Supposedly, there will be no more Tiers ever again, that they are going to a new system, but still, there will be upgrades at some point, yes.

          Your statements have the correct intent, just a bit exaggerated due to the game working differently than your math made it seem. It's actually much shorter of a time, and much easier to get the top level gear than it used to be way back when.

          A great number of people are stopping their subscriptions with WoW due to how easy it is to "max out" the game, even when new content rolls out, they just devour it in hardly any time at all. In the past it used to be a challenging game compared to what it is now. Blizzard has slowly "dumbed down" the game so that they can obtain a larger user base who want a casual game.

      • Is there any end? Or is the game built so you never really become king of the hill? Is there always another carrot out there to keep you coming back?

        What you're asking is: is the game built so that you eventually stop paying money? Or is it built so that there's always a reason to keep paying the owner? When you phrase them correctly, most questions answer themselves...

    • Re:WoW (Score:5, Insightful)

      by Awptimus Prime (695459) on Wednesday June 25, 2008 @05:28PM (#23942001)

      The Dad surfing for porn thing is normal
      Agreed. My dad had a big stash of hardcore magazines he kept locked away in one of his shop cabinets, my grandfather kept a big stash of lower quality stuff in his garage. Just because this generation gets it on the computer, doesn't mean the concepts are anything new.

      I can agree, somewhat, that the younger people have some gripe about their parents fiddling around in chatrooms or WoW, but kids of previous generations often dealt with parents that were either gone fishing, drinking, or like one of my parents and buried in novels endlessly. It was much the same thing, if she wasn't holding a book, she'd be rather distant, would read through the family tv time, would skip meals to find out what the next chapter holds and when one book was finished, it was off to the next one. It seems more like humans exhibiting the same particular types of behavior through different conduits.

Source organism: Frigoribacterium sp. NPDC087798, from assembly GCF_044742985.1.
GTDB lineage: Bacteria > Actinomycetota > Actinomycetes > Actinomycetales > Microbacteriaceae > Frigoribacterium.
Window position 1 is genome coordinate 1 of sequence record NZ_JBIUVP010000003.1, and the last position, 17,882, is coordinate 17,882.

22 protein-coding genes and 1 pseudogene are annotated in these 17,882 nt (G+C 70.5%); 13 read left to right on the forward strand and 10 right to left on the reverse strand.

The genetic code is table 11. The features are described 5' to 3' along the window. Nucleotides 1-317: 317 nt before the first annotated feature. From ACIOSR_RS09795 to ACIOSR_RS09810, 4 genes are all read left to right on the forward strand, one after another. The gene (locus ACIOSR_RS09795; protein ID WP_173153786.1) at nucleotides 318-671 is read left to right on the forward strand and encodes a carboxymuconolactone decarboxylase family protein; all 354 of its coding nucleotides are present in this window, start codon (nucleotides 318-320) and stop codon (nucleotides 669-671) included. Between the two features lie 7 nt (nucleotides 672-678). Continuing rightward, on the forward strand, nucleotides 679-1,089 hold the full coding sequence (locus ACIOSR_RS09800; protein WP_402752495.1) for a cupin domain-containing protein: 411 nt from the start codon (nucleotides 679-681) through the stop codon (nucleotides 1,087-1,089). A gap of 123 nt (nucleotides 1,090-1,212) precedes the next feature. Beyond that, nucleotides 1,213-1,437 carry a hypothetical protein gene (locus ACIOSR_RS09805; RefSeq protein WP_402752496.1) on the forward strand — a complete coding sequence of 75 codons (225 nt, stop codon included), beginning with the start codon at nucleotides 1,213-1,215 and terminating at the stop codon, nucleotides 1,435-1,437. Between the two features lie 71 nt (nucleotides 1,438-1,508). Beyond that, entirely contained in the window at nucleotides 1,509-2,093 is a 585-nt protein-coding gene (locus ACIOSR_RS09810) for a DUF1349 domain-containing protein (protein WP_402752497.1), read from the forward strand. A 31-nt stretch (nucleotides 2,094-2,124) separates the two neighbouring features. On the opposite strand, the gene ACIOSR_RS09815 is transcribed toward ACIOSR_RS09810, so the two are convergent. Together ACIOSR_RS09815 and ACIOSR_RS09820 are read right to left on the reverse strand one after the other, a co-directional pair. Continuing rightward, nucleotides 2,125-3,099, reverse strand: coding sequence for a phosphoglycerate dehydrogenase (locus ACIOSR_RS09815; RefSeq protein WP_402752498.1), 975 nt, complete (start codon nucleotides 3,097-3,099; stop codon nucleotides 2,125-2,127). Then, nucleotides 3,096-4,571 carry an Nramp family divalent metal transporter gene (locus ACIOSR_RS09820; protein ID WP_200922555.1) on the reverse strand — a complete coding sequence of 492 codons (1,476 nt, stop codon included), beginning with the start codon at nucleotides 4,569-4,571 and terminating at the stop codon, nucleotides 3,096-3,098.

• The WoW thing could be bad... depends on whether she's chatting/enjoying herself, or whether she's actually addicted.
      She's ignoring her kid and dissociated from the world. It's bad.
      • I dunno. From the description, it's a 13 year old kid. I might try to dissociate from her too, depending.

        If it was a 5 year old, sure, but a teenager?

        Maybe.

      • Re: (Score:2, Insightful)

        by R2.0 (532027)

        Meh - she said that her Mom was totally ignoring what SHE wanted.

        Let me clue you in, toots - I have a 13 year old daughter too, I've never played a second of WoW, and I ignore what my daughter WANTS all the time. But I never ignore what she needs.

        It's called parenting, and you won't get it until you have kids of your own.
        (Alt-tab back to the porn I was surfing)

    • Re: (Score:2, Funny)

      by tukang (1209392)